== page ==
Write your digital content
Digital content has created a new virtual reality. One thing that really frustrates me when I’m online is that many writers have moved away from writing for people. The reality is it’s no longer about cramming your content with keywords and writing for robots and really, should that have been the case at all? The algorithms used now are so sophisticated that they actively reward valuable contribution. Neil Patel and others are successful marketers because they create useful and informative content. If there’s one thing you take away from this article it’s knowing that you should write for people. Your content is for them after all, not for you or R2-D2. Speaking to your existing clients is a great way to establish what works and what doesn’t. Take criticism and build on it.
Try to avoid passive voice, long sentences or overly complex explanations. It’s about them, not us, so focus your efforts on creating useful and informative content as discussed. Like most, I occasionally overlook typos, grammatical errors and other easily made mistakes. I’d recommend getting a couple of people to read over your work before publishing. This seems obvious but I’ve read numerous articles where additional letters or lack of said letter has changed the entire meaning of the sentence. For example, consider this: “I will defiantly be there!” versus “I will definitely be there!” The former means in a manner that shows open resistance or bold disobedience. The latter is without doubt (used for emphasis). This isn’t going to come up in your spell checker because the spelling of both is correct.
What you write is incredibly important because it is often your readers’ first impression of your product or service. Don’t be afraid to go back to the drawing board several times before publishing something. We’re all incredibly busy people between work, our home life and other important commitments. Choose quality over quantity, always. People often fall down here because they feel that they need to post every moment of the day to achieve the best results. It shows when you invest time in things that you do. Limit your content to valuable and useful information.
Using images in your content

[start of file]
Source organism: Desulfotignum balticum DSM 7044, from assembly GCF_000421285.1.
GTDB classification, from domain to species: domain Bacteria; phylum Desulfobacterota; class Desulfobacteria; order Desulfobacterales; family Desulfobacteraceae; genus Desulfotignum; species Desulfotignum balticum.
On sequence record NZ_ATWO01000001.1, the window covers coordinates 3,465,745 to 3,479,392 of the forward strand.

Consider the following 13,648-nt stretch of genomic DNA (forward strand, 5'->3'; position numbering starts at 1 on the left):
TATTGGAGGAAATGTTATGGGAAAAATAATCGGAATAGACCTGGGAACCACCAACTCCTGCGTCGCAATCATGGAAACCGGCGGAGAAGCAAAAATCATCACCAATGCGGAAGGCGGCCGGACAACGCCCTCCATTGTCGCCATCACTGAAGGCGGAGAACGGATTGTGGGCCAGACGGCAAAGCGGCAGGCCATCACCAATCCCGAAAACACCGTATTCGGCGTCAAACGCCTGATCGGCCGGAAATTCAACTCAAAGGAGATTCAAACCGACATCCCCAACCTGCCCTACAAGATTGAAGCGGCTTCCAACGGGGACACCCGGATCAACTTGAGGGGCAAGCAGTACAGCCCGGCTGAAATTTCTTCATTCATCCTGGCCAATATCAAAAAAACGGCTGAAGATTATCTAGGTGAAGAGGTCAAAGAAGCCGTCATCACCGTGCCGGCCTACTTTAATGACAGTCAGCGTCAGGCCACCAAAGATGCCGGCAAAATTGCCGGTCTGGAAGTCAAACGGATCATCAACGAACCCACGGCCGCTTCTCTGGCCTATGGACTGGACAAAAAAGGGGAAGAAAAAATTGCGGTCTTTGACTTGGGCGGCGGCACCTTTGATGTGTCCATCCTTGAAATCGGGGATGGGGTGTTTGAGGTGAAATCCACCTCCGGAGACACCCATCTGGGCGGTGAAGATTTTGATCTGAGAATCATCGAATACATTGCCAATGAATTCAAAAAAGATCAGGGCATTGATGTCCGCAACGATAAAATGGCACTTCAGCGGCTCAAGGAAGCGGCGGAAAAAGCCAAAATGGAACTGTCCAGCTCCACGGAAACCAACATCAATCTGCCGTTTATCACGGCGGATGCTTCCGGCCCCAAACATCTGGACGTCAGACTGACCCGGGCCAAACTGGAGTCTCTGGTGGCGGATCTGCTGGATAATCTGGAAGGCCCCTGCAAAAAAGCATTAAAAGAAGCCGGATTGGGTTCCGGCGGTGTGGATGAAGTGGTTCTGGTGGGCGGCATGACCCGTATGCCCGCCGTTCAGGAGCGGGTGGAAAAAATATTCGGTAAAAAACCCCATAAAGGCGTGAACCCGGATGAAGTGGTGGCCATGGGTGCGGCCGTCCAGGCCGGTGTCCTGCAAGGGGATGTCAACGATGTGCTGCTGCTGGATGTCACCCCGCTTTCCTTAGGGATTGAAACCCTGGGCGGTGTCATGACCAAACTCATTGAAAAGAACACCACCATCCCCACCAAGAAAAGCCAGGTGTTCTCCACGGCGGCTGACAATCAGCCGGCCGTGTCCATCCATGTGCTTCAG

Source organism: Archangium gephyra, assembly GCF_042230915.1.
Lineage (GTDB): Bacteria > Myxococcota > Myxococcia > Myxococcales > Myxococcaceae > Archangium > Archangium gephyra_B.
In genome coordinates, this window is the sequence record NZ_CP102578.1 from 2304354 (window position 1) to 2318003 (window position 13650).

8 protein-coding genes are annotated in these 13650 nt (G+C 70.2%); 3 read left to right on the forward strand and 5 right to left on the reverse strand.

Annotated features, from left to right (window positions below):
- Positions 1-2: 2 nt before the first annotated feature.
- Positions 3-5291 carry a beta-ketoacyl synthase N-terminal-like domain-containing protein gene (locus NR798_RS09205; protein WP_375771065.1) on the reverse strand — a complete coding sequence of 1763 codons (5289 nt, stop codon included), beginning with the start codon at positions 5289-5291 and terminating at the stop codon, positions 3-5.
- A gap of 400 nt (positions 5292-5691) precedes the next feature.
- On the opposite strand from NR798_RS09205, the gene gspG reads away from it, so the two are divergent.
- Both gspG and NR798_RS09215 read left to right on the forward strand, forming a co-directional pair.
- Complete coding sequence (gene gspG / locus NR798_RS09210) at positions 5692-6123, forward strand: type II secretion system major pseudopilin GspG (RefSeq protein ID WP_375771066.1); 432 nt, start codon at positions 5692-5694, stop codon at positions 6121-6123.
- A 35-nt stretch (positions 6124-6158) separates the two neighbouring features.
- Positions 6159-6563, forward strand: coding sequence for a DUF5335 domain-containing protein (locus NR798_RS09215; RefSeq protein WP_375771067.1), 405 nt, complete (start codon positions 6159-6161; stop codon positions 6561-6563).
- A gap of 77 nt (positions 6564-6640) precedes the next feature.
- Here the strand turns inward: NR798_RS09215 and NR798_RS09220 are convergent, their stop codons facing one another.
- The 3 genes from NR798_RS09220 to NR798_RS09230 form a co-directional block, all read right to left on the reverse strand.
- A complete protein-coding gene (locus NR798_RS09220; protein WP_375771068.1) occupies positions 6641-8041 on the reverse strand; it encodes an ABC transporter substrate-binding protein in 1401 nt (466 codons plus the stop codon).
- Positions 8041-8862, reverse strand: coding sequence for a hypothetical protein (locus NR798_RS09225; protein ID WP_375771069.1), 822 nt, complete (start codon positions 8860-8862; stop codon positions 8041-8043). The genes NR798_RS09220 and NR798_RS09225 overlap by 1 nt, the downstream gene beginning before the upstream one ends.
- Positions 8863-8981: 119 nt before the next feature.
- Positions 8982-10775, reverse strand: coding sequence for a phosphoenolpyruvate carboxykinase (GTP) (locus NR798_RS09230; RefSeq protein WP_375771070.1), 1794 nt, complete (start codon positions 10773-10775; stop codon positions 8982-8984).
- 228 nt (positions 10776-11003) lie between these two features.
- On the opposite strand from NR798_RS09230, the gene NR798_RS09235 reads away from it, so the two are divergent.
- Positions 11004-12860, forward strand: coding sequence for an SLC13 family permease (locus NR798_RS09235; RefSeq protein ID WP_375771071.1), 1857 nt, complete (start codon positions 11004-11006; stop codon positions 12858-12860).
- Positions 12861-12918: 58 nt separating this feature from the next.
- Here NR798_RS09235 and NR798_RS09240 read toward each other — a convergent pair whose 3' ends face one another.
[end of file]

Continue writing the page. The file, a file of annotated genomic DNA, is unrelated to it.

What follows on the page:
Take your own images to showcase your product or service. Most of the images on my site were taken in Japan and all excluding my headshot were taken by me personally. If you’re a creative entity, this is satisfying and it will also avoid you requiring expensive stock image subscriptions. I’m not telling you to jet off to Asia but in a world of smartphones and editing software, it’s much easier to create digital imagery than you think. I appreciate that in some cases, particularly high value e-commerce, it may be appropriate to employ a photographer to capture the essence of your product or service. People like to see what you do, know your values and understand your intentions. Images are a fantastic way to demonstrate this and to strengthen your brand.
Relevance is key. Don’t use images because you think that you should. On the same token, don’t leave images out in circumstances where they have a particular purpose. If you’re doing something out of the norm, let people know about it. Sometimes they’re totally unrelated to your product or service. When I was raising money for Mind Carlisle & Eden I ventured to the summit of Mount Fuji in the heart of Japan. Throughout, I kept a strong social media presence with lots of images. Because of the generous donations of others, I raised over a thousand pounds. I would not have raised anything if those people were unaware of my intention to climb Fuji. The same can be said about marketing a product, generally.
What digital content should I publish?
This is dependent upon your business but I’d really recommend getting to grips with social media platforms. They provide a cost-effective solution to reach your target market. If your content is good then you’ll build a gathering. By utilising social media, your content could be read by hundreds if not, thousands of users. Coupled with an easy to use website, this could lead to an exceptional return on investment. Whilst paid advertising is an option it is no substitute for genuinely informative content, an easy to use website and a social media presence. Marketing is as expensive as you want it to be. There are so many free and inexpensive tools at your disposal but the most valuable thing in marketing is knowledge and experience. That is where I can help you.
I’ve worked with large and small organisations to write content, develop marketability and ultimately to increase conversions. I’m not looking to provide a quick fix because I’d rather set the foundations for a longer term plan. Marketing is a marathon, not a sprint. A steady stream of digital content will get you noticed but it will take thought and consideration to ensure your content is suitable for your target market. Evaluating the results of marketing campaigns is something I can assist you with. Let me know if you want to grab a coffee and discuss your marketing needs. You can contact me through the website, simply click here and leave a message.